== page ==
At only 35, Alpha Abdoulaye Diallo, a doctor from Guinea, has lived through two dictatorships, two military coups and an assassination attempt on the head of state. Through his work with civil society, he has also watched Guinea’s attempts to become a working democracy from the front row.
“I first joined Guinea’s social movement and the National Council of Civil Society Organizations, which was established in 2002, as a result of IFES’ nationwide dialogue on civil society in 2006. Since then, I have been a youth leader,” Diallo said.
In 2007, he was elected president of the Guinean Africa Youth Network, an organization that fosters citizenship and promotes rule of law. The U.S. Embassy funded the group through IFES in 2008 to establish and train 38 Young Citizens Committees. In partnership with IFES, the network also organized trainings and voter education sessions throughout the country for the 2010 presidential elections.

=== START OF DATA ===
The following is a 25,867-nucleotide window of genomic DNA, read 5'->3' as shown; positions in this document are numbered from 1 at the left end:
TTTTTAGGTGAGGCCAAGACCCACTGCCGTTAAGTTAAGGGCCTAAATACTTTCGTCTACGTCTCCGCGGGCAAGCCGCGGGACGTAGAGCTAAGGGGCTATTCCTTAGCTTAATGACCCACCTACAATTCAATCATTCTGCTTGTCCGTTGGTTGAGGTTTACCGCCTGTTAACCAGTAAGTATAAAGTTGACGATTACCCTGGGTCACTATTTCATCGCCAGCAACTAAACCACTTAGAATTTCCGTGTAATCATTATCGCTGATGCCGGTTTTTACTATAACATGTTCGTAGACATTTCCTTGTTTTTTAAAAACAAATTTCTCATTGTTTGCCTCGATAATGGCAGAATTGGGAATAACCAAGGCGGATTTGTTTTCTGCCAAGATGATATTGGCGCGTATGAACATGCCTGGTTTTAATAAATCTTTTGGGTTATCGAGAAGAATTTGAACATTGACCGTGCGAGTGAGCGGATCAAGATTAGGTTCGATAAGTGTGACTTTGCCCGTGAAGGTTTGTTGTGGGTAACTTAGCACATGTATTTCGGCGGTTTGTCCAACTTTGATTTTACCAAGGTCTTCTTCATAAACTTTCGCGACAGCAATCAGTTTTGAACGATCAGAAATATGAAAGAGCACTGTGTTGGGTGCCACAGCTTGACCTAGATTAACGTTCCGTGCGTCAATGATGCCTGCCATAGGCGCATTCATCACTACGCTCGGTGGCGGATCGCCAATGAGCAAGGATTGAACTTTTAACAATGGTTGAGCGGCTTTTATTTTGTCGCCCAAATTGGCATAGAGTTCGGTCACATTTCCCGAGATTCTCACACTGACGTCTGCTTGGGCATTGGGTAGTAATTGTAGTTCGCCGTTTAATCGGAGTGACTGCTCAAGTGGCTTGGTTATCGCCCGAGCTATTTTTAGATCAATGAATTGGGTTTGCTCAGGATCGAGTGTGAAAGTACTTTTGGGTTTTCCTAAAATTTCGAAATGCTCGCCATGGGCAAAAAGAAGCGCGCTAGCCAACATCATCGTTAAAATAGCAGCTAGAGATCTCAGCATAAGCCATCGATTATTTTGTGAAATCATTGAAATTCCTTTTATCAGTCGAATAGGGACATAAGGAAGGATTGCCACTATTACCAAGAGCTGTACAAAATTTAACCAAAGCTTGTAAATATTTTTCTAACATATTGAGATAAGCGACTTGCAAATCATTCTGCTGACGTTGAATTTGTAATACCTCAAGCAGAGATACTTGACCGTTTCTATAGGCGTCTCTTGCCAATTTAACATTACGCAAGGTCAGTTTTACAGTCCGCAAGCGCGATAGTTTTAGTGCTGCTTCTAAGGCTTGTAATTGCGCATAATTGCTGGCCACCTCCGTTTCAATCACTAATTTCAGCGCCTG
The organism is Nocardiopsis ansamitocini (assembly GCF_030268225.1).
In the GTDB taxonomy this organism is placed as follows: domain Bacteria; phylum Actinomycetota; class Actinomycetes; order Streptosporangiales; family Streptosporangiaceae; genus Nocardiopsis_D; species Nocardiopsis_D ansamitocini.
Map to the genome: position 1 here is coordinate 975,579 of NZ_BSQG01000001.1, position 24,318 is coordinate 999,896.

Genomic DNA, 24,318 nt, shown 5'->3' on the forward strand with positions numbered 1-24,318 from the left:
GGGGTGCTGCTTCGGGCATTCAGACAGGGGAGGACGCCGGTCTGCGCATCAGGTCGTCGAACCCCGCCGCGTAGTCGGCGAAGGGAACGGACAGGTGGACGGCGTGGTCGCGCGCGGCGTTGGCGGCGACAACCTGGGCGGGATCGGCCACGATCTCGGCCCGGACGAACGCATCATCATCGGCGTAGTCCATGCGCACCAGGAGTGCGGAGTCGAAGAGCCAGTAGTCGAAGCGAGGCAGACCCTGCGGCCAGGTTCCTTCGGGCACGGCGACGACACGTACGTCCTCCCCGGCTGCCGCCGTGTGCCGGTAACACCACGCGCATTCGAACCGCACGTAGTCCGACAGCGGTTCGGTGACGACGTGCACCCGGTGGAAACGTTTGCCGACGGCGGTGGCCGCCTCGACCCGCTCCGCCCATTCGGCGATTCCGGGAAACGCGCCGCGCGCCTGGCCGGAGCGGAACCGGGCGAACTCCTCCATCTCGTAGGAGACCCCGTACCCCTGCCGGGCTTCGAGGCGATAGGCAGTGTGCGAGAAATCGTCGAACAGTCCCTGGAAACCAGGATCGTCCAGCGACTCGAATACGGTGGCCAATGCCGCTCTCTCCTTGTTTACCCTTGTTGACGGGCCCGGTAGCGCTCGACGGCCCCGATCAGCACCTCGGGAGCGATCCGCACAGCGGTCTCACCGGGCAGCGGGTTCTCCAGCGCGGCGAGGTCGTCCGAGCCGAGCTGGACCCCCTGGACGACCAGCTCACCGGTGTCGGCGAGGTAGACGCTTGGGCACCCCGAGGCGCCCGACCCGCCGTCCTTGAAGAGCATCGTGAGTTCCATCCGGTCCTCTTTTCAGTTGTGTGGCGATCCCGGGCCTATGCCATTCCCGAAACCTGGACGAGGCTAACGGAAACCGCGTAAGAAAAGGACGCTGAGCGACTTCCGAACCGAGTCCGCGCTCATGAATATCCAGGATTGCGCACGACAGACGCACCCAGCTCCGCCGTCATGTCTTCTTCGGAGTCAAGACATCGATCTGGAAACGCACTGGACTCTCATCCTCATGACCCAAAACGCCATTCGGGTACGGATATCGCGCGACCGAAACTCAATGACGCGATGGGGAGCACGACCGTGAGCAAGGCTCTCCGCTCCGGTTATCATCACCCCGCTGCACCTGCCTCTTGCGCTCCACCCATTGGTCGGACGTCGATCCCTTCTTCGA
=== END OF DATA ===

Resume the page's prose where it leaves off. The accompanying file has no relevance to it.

Diallo believes that through this work to promote citizenship amongst his peer group and the protests organized to advocate for change, Guinean youth played a historic role in the Guinean 2010 transition.
He believes youth organizations’ impact will only grow.
“Youth are now looking to play a larger role in the decision making process. With the experience that we have gained these last years with IFES, RAJ-Gui – our local network of youth organization – has been able to get funding from other donors like the Open Society Initiative for West Africa and the United Nations Development Programme; becoming a reference for youth groups and development institutions nationwide and even outside of Guinea,” he said.